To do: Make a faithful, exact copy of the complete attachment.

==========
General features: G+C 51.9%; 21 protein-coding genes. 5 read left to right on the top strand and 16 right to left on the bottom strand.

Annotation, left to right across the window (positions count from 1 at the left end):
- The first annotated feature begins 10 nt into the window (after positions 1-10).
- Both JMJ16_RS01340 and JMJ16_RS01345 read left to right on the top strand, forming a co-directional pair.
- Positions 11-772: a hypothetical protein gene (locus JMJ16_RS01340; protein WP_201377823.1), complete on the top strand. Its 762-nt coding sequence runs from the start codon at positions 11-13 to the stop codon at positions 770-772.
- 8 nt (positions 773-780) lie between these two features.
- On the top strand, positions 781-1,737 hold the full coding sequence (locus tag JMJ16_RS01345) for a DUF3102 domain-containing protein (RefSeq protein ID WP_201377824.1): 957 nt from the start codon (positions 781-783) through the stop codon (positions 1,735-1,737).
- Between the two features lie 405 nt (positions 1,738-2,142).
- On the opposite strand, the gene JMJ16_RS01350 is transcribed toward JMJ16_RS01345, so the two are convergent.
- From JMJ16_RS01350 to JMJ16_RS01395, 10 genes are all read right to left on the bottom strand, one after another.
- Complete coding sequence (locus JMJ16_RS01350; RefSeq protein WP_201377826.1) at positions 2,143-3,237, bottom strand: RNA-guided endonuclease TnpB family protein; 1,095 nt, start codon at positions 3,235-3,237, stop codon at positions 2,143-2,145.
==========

General features: G+C 51.9%; 21 protein-coding genes. 5 read left to right on the top strand and 16 right to left on the bottom strand.

Annotation, left to right across the window (positions count from 1 at the left end):
- The first annotated feature begins 10 nt into the window (after positions 1-10).
- Both JMJ16_RS01340 and JMJ16_RS01345 read left to right on the top strand, forming a co-directional pair.
- Positions 11-772: a hypothetical protein gene (locus JMJ16_RS01340; protein WP_201377823.1), complete on the top strand. Its 762-nt coding sequence runs from the start codon at positions 11-13 to the stop codon at positions 770-772.
- 8 nt (positions 773-780) lie between these two features.
- On the top strand, positions 781-1,737 hold the full coding sequence (locus tag JMJ16_RS01345) for a DUF3102 domain-containing protein (RefSeq protein ID WP_201377824.1): 957 nt from the start codon (positions 781-783) through the stop codon (positions 1,735-1,737).
- Between the two features lie 405 nt (positions 1,738-2,142).
- On the opposite strand, the gene JMJ16_RS01350 is transcribed toward JMJ16_RS01345, so the two are convergent.
- From JMJ16_RS01350 to JMJ16_RS01395, 10 genes are all read right to left on the bottom strand, one after another.
- Complete coding sequence (locus JMJ16_RS01350; RefSeq protein WP_201377826.1) at positions 2,143-3,237, bottom strand: RNA-guided endonuclease TnpB family protein; 1,095 nt, start codon at positions 3,235-3,237, stop codon at positions 2,143-2,145.